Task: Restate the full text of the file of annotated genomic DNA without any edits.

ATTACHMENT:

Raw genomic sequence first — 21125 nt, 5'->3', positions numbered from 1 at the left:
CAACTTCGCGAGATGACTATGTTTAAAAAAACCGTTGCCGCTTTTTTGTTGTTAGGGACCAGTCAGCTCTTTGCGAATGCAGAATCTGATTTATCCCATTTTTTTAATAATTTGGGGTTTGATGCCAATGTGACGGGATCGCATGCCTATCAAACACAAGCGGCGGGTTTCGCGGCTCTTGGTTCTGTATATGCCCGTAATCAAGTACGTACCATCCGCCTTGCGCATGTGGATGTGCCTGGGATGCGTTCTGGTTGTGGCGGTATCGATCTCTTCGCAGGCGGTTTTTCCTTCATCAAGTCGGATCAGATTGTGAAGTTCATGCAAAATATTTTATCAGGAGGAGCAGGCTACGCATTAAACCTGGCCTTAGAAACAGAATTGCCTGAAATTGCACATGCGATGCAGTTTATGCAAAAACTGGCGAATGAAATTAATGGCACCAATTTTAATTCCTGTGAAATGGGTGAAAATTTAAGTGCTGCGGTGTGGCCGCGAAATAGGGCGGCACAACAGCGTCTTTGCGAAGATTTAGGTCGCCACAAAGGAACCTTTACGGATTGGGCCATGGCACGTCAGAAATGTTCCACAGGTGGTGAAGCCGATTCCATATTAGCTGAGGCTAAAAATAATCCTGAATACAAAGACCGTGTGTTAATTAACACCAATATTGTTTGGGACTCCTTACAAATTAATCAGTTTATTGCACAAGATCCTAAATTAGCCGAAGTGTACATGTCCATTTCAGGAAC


Raw genomic sequence first — 21125 nt, 5'->3', positions numbered from 1 at the left:
CAACTTCGCGAGATGACTATGTTTAAAAAAACCGTTGCCGCTTTTTTGTTGTTAGGGACCAGTCAGCTCTTTGCGAATGCAGAATCTGATTTATCCCATTTTTTTAATAATTTGGGGTTTGATGCCAATGTGACGGGATCGCATGCCTATCAAACACAAGCGGCGGGTTTCGCGGCTCTTGGTTCTGTATATGCCCGTAATCAAGTACGTACCATCCGCCTTGCGCATGTGGATGTGCCTGGGATGCGTTCTGGTTGTGGCGGTATCGATCTCTTCGCAGGCGGTTTTTCCTTCATCAAGTCGGATCAGATTGTGAAGTTCATGCAAAATATTTTATCAGGAGGAGCAGGCTACGCATTAAACCTGGCCTTAGAAACAGAATTGCCTGAAATTGCACATGCGATGCAGTTTATGCAAAAACTGGCGAATGAAATTAATGGCACCAATTTTAATTCCTGTGAAATGGGTGAAAATTTAAGTGCTGCGGTGTGGCCGCGAAATAGGGCGGCACAACAGCGTCTTTGCGAAGATTTAGGTCGCCACAAAGGAACCTTTACGGATTGGGCCATGGCACGTCAGAAATGTTCCACAGGTGGTGAAGCCGATTCCATATTAGCTGAGGCTAAAAATAATCCTGAATACAAAGACCGTGTGTTAATTAACACCAATATTGTTTGGGACTCCTTACAAATTAATCAGTTTATTGCACAAGATCCTAAATTAGCCGAAGTGTACATGTCCATTTCAGGAAC